In a letter sent to the local media shortly after his escape, Ibrahim Luthfee said he feared for his safety. The Maldivian authorities contacted Interpol intelligence in an attempt to locate him. After spending several months in hiding in Sri Lanka he finally succeeded in leaving the island with UNHCR help.
Luthfee, Zaki, Didi and Nisreen were all convicted of "insulting the president" and of "trying to overthrow the government" by publishing a fortnightly electronic newsletter in Divehi, the local language, although it contained no calls for violence. They were arrested in January 2002 and charged in May. They were not allowed to appeal, after being convicted. Luthfee, 37, and Didi, 50, recognised during the trial that they had created Sandhaanu in 2001, while Zaki, 50, a resident in Malaysia, was in charge of distributing it by e-mail in PDF format to 6,500 subscribers. Luthfee told the judges that he was ready to prove, point by point, the accusations he had made against President Gayoom in the newsletter.
They were all imprisoned on Mafushi island in very poor conditions. After Luthfee’s escape, Zaki and Didi were punished by being transferred to the Dhoonidhoo island detention centre where they were placed in solitary confinement for six months. They were mistreated and were allowed no visits. After the September riots which were linked to the death of a detainee in Male prison, they were returned to Mafushi island.
After Nisreen’s sentence was reduced to five years, the prison department (an offshoot of the interior ministry) decided to banish her to Feeail atoll, south of the capital, Male. It is a common form of punishment in the Maldives to send someone to live on an atoll without any resources. Nisreen’s family was nonetheless allowed to visit her regularly there.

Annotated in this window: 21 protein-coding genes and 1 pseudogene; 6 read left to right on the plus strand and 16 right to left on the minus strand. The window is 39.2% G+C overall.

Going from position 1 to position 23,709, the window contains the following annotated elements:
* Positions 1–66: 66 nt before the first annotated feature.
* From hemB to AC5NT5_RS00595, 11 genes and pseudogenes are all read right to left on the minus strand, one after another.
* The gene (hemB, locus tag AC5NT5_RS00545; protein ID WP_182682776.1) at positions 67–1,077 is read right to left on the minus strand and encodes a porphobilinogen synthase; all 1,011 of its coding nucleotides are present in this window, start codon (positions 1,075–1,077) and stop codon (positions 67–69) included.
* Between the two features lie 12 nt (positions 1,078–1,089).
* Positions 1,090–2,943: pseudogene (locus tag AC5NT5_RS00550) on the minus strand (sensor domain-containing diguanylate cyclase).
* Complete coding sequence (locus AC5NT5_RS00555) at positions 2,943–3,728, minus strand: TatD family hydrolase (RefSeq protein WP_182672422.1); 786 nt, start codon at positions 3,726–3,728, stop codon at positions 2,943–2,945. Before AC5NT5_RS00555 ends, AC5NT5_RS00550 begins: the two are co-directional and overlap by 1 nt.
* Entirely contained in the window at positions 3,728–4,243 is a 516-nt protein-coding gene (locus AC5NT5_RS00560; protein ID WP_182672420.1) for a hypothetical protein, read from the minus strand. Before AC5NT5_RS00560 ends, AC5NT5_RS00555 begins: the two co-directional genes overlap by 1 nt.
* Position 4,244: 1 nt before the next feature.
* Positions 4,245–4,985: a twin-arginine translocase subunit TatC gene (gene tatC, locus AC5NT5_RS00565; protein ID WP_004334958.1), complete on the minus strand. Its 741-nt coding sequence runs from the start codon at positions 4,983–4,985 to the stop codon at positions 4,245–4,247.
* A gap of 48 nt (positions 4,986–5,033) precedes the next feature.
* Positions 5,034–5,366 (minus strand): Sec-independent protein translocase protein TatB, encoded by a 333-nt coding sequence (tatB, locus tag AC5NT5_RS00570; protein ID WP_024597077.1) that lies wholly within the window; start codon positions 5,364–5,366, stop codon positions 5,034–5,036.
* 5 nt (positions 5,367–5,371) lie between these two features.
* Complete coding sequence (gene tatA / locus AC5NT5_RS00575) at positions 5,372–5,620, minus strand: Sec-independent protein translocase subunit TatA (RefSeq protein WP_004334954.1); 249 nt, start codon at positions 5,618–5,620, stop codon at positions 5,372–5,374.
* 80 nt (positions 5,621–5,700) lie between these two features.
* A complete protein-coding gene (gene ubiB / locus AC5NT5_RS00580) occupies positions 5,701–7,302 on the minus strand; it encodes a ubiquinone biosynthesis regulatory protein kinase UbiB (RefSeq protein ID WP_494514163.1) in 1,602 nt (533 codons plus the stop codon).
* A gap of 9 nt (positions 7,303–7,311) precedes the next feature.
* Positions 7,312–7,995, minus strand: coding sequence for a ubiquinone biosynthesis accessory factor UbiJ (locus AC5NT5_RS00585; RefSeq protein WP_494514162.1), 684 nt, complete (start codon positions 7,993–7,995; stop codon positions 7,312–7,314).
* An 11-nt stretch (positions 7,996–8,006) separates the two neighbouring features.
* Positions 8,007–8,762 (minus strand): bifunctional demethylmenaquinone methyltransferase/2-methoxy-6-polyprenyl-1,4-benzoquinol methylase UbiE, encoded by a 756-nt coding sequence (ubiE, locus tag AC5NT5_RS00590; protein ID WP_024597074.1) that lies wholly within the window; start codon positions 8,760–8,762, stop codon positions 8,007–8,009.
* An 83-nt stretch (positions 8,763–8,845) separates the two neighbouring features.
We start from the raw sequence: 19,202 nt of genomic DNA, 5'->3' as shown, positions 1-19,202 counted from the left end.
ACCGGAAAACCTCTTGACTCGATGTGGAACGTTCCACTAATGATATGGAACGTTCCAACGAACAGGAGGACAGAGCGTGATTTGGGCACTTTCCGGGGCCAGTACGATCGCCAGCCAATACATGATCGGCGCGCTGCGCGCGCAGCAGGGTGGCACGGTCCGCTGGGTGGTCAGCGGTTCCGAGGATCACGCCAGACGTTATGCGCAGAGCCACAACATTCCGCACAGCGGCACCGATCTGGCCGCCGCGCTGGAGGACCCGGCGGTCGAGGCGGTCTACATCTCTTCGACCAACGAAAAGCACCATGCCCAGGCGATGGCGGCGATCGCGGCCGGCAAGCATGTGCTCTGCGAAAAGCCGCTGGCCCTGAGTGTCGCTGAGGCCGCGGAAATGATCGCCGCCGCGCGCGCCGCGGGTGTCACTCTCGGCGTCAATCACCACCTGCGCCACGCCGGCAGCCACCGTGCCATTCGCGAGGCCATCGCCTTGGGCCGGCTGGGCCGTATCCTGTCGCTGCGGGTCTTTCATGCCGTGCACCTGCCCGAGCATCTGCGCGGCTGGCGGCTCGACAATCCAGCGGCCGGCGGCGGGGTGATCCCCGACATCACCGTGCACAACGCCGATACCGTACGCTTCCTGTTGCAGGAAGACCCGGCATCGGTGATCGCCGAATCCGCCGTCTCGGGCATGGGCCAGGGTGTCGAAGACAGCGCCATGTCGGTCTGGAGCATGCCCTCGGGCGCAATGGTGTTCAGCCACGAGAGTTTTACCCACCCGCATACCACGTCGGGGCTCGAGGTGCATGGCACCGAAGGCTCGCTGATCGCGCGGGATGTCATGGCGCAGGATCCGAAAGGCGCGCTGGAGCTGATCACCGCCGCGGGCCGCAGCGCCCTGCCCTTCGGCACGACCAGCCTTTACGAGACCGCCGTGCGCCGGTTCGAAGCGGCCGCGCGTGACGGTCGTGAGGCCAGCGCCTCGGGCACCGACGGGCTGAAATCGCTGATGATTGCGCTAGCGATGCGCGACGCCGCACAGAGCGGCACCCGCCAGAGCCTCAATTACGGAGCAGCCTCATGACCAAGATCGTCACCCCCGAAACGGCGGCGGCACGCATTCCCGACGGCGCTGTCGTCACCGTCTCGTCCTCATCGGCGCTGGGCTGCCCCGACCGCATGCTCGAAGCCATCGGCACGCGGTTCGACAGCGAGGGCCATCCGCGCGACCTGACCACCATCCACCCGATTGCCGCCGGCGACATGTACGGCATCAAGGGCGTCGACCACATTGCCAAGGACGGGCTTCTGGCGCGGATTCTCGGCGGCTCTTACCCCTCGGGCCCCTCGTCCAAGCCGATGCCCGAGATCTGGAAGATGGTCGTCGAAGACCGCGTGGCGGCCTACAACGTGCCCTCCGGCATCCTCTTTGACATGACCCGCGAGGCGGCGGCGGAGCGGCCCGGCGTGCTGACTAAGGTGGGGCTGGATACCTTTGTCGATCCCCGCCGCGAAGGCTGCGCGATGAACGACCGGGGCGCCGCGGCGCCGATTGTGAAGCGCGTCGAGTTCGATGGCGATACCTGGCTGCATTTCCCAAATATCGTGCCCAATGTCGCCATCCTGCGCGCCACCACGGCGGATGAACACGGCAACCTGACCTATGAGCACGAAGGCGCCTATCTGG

The police arrested about 100 people during the rioting in Male on 22 September, including Jennifer Latheef, a young documentary film-maker and free expression activist. The daughter of Mohamed Latheef (a journalist and pro-democracy leader living in exile), she was put under house arrest a few weeks later. Her freedom of movement was very limited and she continued to be charged with anti-government activities. But the exact grounds for her arrest were not specified. In the past, she has made documentaries about violence against women, she has protested against police violence and has defended her father’s political positions.
A journalist detained
Adam Haleem, a journalist with the daily Haveeru and an editorial assistant with the fortnightly Huvaas, was arrested by national security agents on the night of 3 July 2003. He was put under house arrest the next day and was finally freed a week later. He had reported in Huvaas that a foetus was secretly buried on a beach on the northern island of Dhiddhoo and that, while the Male authorities called for an investigation, a judge hushed up the case to protect the island’s governor, Adam Saeed. Haleem refused to identify his sources during interrogation although he was threatened with a long prison sentence for inciting "sedition."
Harassment and obstruction
In a release on 4 March 2003, the ministry of information, arts and culture announced the withdrawal of 22 newspaper licences for "irregular publication." Most of the newspapers were no longer being published or were appearing irregularly. They included the weekly Monday Times and the magazines Rankolhu, Faiymini, Koveli and Kokaa. Journalists speaking on condition of anonymity described it as a "black day" for the Maldivian press. The Monday Times had not been able to come out since 2002 when all of the country’s printers had refused to print it.
Dhanfulhi, another of the targeted magazines, had just brought out a new issue with an article by Mohamed Nasheed (a journalist who has been imprisoned many times in recent years) about the 1953 coup that overthrew the first president after independence. Some journalists viewed the withdrawal of licences as an "act of intimidation" by the Gayoom government. The same release also said the government had amended the press law. The amended version of article 29 allows the government to withdraw a publication’s licence if it skips three issues, while an editor or publisher whose licence is withdrawn must wait six months before applying for a licence for a new publication.